On the issue of being marginalized by Ghani’s inner circle, his office said: "Mr. Dostum is the second, legal and authorized official of the Islamic Republic of Afghanistan."

Dostum rose to prominence as a pro-Soviet commander in the 1980s, fighting against the Afghan mujahedeen. Since then, he has carefully selected his allies, often switching sides during the conflicts that have consumed Afghanistan for much of the past 30 years. One of the most powerful, and lucrative, connections he made was with the CIA, and he was part of the movement that supported U.S. forces in ousting the Taliban in 2001. Later, he joined with President Hamid Karzai as he governed for more than a decade.

Ghani, who years ago publicly described Dostum as a "known killer," selected him for his running mate last year in his campaign for the presidency, an arrangement brokered by Karzai. Since then, Ghani has stood firm in his choice.

During the election campaign, he called Dostum a "charismatic leader" and said his choice was meant to bring peace and inclusiveness. It was a clear acknowledgment of the deep regard Dostum still enjoys within Afghanistan’s Uzbek minority.

But right away, Ghani was also careful about how he deployed his running mate. The vice president was the main event at rallies in northern Afghanistan, drawing tens of thousands of fervent supports and upstaging Ghani at times. But Ghani kept him from campaigning in the south and east, where the Pashtun population dominates.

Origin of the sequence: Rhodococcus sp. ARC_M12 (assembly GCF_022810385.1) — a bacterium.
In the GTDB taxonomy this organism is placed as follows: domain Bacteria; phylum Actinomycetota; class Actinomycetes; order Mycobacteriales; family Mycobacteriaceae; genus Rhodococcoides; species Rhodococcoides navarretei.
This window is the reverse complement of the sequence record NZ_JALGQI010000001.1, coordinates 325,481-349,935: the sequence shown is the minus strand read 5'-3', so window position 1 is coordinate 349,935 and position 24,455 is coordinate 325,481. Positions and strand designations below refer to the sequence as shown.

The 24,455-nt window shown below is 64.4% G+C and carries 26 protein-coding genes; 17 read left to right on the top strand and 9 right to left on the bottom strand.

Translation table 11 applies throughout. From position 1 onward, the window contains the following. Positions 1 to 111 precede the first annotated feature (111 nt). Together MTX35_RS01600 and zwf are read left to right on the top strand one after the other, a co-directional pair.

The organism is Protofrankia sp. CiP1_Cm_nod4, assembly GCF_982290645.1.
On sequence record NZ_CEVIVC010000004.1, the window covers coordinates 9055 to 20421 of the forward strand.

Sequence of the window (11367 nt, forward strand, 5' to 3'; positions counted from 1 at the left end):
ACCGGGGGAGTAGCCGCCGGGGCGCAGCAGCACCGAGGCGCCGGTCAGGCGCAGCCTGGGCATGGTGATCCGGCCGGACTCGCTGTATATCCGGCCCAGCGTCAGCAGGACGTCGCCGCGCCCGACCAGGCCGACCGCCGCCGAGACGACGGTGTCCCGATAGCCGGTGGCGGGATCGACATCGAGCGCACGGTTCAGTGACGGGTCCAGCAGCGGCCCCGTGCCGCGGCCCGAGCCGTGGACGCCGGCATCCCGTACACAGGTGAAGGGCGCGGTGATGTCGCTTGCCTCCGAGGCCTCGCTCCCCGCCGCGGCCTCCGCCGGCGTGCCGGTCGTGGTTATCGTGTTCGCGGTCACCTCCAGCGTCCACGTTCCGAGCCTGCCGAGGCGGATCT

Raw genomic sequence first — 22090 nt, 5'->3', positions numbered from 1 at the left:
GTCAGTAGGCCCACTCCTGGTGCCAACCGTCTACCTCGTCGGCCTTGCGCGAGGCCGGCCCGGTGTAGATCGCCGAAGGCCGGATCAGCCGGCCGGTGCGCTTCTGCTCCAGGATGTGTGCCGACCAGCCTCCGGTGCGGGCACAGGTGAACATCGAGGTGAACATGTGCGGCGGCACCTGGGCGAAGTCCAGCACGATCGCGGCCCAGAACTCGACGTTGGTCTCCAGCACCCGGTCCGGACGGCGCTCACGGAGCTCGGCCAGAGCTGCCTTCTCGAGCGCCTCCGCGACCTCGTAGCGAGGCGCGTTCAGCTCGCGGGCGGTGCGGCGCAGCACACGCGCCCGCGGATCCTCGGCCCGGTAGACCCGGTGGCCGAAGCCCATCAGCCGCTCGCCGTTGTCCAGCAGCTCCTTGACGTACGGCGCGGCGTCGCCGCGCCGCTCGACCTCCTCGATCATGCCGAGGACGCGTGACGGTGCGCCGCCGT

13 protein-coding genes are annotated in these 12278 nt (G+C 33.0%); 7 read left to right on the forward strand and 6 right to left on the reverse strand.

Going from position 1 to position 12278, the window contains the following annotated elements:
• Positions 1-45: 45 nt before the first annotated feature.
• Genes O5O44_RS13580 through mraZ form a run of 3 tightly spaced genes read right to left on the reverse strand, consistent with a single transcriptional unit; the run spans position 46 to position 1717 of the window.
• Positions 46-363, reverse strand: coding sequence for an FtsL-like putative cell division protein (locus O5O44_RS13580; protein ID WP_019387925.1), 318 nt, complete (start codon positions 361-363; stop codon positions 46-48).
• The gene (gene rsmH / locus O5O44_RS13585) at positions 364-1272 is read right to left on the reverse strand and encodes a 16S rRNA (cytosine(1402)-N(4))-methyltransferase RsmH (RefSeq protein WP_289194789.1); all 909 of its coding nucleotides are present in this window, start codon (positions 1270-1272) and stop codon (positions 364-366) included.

Since then, the marginalization has deepened, and Dostum has been kept from the inner circle of decision makers in the palace, according to several Afghan and Western officials who spoke on the condition of anonymity to discuss internal politics.

Ghani has instead stuck with a cadre of loyalists who have little use for the Uzbek strongman. According to Afghan officials familiar with Dostum’s outbursts, the vice president has warned Ghani that he is surrounding himself with "fascists."

Some officials see Ghani’s balancing act with Dostum as a way to fulfill a commitment to keep people with unsavory pasts out of prime decision-making roles. But it is clearly not going smoothly so far.

"Karzai always knew what he was going to do with someone before he pushed them out," said one Afghan official, contrasting the political skills of the former president with those of Ghani.

To keep himself busy, Dostum has started a campaign called Fitness for All, an attempt to get Afghans to exercise and lead healthier lives. Photographs of the vice president leading his men, dressed in matching tracksuits, on exercises around the vice presidential grounds now populate his Facebook page. He has also taken an active role in promoting the development of Afghan athletes for the Olympics.

Still, Dostum has made clear in recent meetings that he does not see those as the only contributions he has to make. In one meeting recalled by two people who were later briefed on the gathering but did not attend it, Dostum warned that he was "not Ronaldo," the Portuguese soccer star. "You can’t just throw a football at me," he said.

One Afghan official noted that he preferred meetings at the National Security Council when Dostum was around. "It’s a lot more fun," the official said.

But some people are taking Dostum, and his outbursts, quite seriously. The Taliban shadow governor of Kunduz province, Mullah Abdul Salam, recently commented on Dostum’s promise to raise a force during an online Q-and-A with a website run by the insurgents.

"As far as the formation of a new militia force is concerned, it is only for a propaganda war against the mujahedeen, as well as for the absorption of colossal amounts of foreign funds which could have otherwise been spent for the benefit and welfare of ordinary masses," Salam said, according to the interview transcript.

Azam Ahmed, New York Times